However, utility functions are complex, rarely even approximately formalized in practice and, ultimately, subjective, therefore it is deemed extremely important in frequentist statistics to be able to share the data and its characterizing statistics without mixing it with subjective input in terms of utility or prior beliefs. This allows for easy comparison, communication and ultimately understanding of what the data input warrants about a particular hypothesis at hand.

This is not so in many Bayesian approaches where utility or prior beliefs are mixed with the data and cause all kinds of issues, even when the belief is about lack of knowledge (“I know nothing”), as we’ll see when discussing Claim #2 below. Given that no two A/B tests are alike, that costs and thus the potential net benefits, ability and ease to reverse a decision and other important considerations differ greatly between experiments, it is important that statistical tools should not try to act as or present themselves as revenue-maximizing decision-making tools, especially when user input with regards to decision-making is minimal or non-existent.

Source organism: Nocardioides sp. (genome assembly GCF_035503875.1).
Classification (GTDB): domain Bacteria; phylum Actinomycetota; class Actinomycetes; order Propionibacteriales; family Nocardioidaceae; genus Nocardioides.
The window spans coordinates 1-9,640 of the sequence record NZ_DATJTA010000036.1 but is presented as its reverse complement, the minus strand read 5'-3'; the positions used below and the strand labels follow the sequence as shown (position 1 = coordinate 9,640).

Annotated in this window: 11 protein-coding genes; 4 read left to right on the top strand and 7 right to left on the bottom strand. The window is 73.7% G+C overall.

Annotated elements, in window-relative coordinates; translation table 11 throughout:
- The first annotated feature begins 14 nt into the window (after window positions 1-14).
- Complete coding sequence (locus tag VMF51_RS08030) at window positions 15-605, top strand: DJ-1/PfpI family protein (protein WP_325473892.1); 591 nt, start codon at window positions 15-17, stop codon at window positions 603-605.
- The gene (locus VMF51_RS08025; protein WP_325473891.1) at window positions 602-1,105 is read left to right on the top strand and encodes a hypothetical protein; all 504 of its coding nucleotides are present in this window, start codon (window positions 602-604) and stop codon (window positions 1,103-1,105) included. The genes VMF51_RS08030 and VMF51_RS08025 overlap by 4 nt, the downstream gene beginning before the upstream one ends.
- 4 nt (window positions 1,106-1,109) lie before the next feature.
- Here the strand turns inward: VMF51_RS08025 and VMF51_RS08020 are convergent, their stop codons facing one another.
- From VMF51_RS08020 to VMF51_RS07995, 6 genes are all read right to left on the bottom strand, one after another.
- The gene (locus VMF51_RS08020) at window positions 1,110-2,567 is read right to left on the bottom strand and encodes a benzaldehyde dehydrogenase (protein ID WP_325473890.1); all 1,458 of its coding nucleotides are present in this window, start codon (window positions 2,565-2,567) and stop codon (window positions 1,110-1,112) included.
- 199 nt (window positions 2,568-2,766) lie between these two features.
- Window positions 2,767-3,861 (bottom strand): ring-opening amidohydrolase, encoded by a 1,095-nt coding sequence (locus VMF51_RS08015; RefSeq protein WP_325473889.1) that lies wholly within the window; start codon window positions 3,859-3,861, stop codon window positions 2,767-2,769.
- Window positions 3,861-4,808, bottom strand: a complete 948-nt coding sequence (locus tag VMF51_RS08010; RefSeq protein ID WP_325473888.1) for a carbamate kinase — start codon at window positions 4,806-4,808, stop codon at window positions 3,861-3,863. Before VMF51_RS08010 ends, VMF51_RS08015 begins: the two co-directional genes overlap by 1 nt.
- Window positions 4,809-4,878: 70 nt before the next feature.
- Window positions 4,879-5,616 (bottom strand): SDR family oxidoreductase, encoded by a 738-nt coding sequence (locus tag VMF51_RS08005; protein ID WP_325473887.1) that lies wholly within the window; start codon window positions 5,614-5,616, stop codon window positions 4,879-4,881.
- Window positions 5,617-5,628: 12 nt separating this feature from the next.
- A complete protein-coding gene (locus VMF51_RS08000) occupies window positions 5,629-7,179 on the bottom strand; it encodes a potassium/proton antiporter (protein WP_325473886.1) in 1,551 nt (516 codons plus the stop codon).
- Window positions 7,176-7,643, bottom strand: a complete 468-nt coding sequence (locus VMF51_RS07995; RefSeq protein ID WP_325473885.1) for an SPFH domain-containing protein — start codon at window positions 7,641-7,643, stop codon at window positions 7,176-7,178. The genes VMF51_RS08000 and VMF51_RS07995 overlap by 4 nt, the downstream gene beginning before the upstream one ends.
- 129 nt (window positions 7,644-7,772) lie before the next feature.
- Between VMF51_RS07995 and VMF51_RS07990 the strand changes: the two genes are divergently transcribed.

No AB testing analysis tool can give a straight answer to the question “What do I do now to make the most money?” as this is a matter of decision-making – a problem far more complex than reporting statistics from an A/B experiment. It is in fact a huge part of the job of any A/B testing specialist, be it in-house or as a part of a conversion rate optimization agency or division.